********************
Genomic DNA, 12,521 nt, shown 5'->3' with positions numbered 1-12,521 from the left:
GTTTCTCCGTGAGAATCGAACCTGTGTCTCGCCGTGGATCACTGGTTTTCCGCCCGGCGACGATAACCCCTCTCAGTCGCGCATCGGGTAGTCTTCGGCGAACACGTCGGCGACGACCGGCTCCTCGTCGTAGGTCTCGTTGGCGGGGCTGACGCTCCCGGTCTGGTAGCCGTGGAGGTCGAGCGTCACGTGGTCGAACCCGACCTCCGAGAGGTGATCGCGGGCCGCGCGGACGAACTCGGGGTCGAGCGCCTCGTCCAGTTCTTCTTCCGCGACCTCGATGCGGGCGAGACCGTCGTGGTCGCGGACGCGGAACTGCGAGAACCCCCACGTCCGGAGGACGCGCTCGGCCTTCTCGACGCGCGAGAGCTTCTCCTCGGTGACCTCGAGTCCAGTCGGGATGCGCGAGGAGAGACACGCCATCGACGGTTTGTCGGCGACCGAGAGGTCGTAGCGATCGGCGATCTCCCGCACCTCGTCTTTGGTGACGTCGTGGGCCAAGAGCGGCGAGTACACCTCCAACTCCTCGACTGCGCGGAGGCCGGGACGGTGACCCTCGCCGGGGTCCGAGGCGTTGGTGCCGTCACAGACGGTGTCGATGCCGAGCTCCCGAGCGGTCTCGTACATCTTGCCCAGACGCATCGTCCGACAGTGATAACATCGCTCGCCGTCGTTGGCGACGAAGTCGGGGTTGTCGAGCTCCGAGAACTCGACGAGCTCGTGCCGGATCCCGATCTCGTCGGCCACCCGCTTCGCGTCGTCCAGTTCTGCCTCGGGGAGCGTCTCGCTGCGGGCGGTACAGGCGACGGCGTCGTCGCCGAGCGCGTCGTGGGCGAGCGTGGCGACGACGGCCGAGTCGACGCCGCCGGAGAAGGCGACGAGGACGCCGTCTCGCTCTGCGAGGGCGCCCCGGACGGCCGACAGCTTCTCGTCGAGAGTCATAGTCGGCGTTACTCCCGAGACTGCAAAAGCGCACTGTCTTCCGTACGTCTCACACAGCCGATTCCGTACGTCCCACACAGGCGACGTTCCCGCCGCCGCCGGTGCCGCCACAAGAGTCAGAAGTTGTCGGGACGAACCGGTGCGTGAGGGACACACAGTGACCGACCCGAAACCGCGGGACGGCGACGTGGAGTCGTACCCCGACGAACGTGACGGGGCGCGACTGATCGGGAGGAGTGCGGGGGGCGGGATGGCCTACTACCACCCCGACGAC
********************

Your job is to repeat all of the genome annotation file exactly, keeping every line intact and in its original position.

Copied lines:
Genomic DNA, 12,521 nt, shown 5'->3' with positions numbered 1-12,521 from the left:
GTTTCTCCGTGAGAATCGAACCTGTGTCTCGCCGTGGATCACTGGTTTTCCGCCCGGCGACGATAACCCCTCTCAGTCGCGCATCGGGTAGTCTTCGGCGAACACGTCGGCGACGACCGGCTCCTCGTCGTAGGTCTCGTTGGCGGGGCTGACGCTCCCGGTCTGGTAGCCGTGGAGGTCGAGCGTCACGTGGTCGAACCCGACCTCCGAGAGGTGATCGCGGGCCGCGCGGACGAACTCGGGGTCGAGCGCCTCGTCCAGTTCTTCTTCCGCGACCTCGATGCGGGCGAGACCGTCGTGGTCGCGGACGCGGAACTGCGAGAACCCCCACGTCCGGAGGACGCGCTCGGCCTTCTCGACGCGCGAGAGCTTCTCCTCGGTGACCTCGAGTCCAGTCGGGATGCGCGAGGAGAGACACGCCATCGACGGTTTGTCGGCGACCGAGAGGTCGTAGCGATCGGCGATCTCCCGCACCTCGTCTTTGGTGACGTCGTGGGCCAAGAGCGGCGAGTACACCTCCAACTCCTCGACTGCGCGGAGGCCGGGACGGTGACCCTCGCCGGGGTCCGAGGCGTTGGTGCCGTCACAGACGGTGTCGATGCCGAGCTCCCGAGCGGTCTCGTACATCTTGCCCAGACGCATCGTCCGACAGTGATAACATCGCTCGCCGTCGTTGGCGACGAAGTCGGGGTTGTCGAGCTCCGAGAACTCGACGAGCTCGTGCCGGATCCCGATCTCGTCGGCCACCCGCTTCGCGTCGTCCAGTTCTGCCTCGGGGAGCGTCTCGCTGCGGGCGGTACAGGCGACGGCGTCGTCGCCGAGCGCGTCGTGGGCGAGCGTGGCGACGACGGCCGAGTCGACGCCGCCGGAGAAGGCGACGAGGACGCCGTCTCGCTCTGCGAGGGCGCCCCGGACGGCCGACAGCTTCTCGTCGAGAGTCATAGTCGGCGTTACTCCCGAGACTGCAAAAGCGCACTGTCTTCCGTACGTCTCACACAGCCGATTCCGTACGTCCCACACAGGCGACGTTCCCGCCGCCGCCGGTGCCGCCACAAGAGTCAGAAGTTGTCGGGACGAACCGGTGCGTGAGGGACACACAGTGACCGACCCGAAACCGCGGGACGGCGACGTGGAGTCGTACCCCGACGAACGTGACGGGGCGCGACTGATCGGGAGGAGTGCGGGGGGCGGGATGGCCTACTACCACCCCGACGAC